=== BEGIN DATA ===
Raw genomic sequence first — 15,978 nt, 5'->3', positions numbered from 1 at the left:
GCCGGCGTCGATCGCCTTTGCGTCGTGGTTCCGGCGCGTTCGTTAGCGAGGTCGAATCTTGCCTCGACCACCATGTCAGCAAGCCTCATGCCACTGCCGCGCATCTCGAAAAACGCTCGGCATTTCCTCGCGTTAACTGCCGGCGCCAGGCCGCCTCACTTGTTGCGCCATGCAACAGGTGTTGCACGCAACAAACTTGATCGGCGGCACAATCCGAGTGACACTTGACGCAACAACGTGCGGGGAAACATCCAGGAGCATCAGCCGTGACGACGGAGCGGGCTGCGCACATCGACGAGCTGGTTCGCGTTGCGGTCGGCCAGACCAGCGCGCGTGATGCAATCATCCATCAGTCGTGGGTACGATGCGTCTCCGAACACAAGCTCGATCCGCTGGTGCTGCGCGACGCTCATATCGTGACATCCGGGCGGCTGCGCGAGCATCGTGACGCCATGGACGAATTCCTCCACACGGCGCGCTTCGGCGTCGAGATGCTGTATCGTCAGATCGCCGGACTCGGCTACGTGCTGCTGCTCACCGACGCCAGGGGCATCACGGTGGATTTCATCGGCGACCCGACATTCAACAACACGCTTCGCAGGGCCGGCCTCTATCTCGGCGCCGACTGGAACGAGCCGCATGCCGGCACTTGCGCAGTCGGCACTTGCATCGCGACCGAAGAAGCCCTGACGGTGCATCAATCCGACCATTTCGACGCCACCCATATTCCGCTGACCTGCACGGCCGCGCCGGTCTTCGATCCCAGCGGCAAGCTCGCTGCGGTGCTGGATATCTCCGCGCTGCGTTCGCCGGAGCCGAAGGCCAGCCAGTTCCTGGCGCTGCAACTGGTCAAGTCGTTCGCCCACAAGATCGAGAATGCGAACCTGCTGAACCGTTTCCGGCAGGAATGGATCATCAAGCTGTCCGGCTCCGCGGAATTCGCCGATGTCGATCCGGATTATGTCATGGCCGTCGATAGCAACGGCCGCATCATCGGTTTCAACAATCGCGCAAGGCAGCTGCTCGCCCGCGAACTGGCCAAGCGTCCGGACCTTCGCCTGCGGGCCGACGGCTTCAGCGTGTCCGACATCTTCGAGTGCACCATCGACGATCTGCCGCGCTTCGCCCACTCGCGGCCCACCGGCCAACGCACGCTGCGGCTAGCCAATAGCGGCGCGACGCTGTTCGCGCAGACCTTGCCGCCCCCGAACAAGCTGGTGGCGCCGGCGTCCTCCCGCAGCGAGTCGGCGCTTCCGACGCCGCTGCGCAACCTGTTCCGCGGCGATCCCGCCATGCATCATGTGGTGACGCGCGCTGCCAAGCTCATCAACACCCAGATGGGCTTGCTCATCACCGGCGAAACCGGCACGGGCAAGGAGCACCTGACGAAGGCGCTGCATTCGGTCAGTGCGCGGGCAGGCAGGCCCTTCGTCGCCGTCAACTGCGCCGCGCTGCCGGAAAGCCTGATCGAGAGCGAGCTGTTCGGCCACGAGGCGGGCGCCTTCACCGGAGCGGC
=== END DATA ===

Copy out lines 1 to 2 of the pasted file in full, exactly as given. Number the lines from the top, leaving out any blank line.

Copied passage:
Raw genomic sequence first — 15,978 nt, 5'->3', positions numbered from 1 at the left:
GCCGGCGTCGATCGCCTTTGCGTCGTGGTTCCGGCGCGTTCGTTAGCGAGGTCGAATCTTGCCTCGACCACCATGTCAGCAAGCCTCATGCCACTGCCGCGCATCTCGAAAAACGCTCGGCATTTCCTCGCGTTAACTGCCGGCGCCAGGCCGCCTCACTTGTTGCGCCATGCAACAGGTGTTGCACGCAACAAACTTGATCGGCGGCACAATCCGAGTGACACTTGACGCAACAACGTGCGGGGAAACATCCAGGAGCATCAGCCGTGACGACGGAGCGGGCTGCGCACATCGACGAGCTGGTTCGCGTTGCGGTCGGCCAGACCAGCGCGCGTGATGCAATCATCCATCAGTCGTGGGTACGATGCGTCTCCGAACACAAGCTCGATCCGCTGGTGCTGCGCGACGCTCATATCGTGACATCCGGGCGGCTGCGCGAGCATCGTGACGCCATGGACGAATTCCTCCACACGGCGCGCTTCGGCGTCGAGATGCTGTATCGTCAGATCGCCGGACTCGGCTACGTGCTGCTGCTCACCGACGCCAGGGGCATCACGGTGGATTTCATCGGCGACCCGACATTCAACAACACGCTTCGCAGGGCCGGCCTCTATCTCGGCGCCGACTGGAACGAGCCGCATGCCGGCACTTGCGCAGTCGGCACTTGCATCGCGACCGAAGAAGCCCTGACGGTGCATCAATCCGACCATTTCGACGCCACCCATATTCCGCTGACCTGCACGGCCGCGCCGGTCTTCGATCCCAGCGGCAAGCTCGCTGCGGTGCTGGATATCTCCGCGCTGCGTTCGCCGGAGCCGAAGGCCAGCCAGTTCCTGGCGCTGCAACTGGTCAAGTCGTTCGCCCACAAGATCGAGAATGCGAACCTGCTGAACCGTTTCCGGCAGGAATGGATCATCAAGCTGTCCGGCTCCGCGGAATTCGCCGATGTCGATCCGGATTATGTCATGGCCGTCGATAGCAACGGCCGCATCATCGGTTTCAACAATCGCGCAAGGCAGCTGCTCGCCCGCGAACTGGCCAAGCGTCCGGACCTTCGCCTGCGGGCCGACGGCTTCAGCGTGTCCGACATCTTCGAGTGCACCATCGACGATCTGCCGCGCTTCGCCCACTCGCGGCCCACCGGCCAACGCACGCTGCGGCTAGCCAATAGCGGCGCGACGCTGTTCGCGCAGACCTTGCCGCCCCCGAACAAGCTGGTGGCGCCGGCGTCCTCCCGCAGCGAGTCGGCGCTTCCGACGCCGCTGCGCAACCTGTTCCGCGGCGATCCCGCCATGCATCATGTGGTGACGCGCGCTGCCAAGCTCATCAACACCCAGATGGGCTTGCTCATCACCGGCGAAACCGGCACGGGCAAGGAGCACCTGACGAAGGCGCTGCATTCGGTCAGTGCGCGGGCAGGCAGGCCCTTCGTCGCCGTCAACTGCGCCGCGCTGCCGGAAAGCCTGATCGAGAGCGAGCTGTTCGGCCACGAGGCGGGCGCCTTCACCGGAGCGGC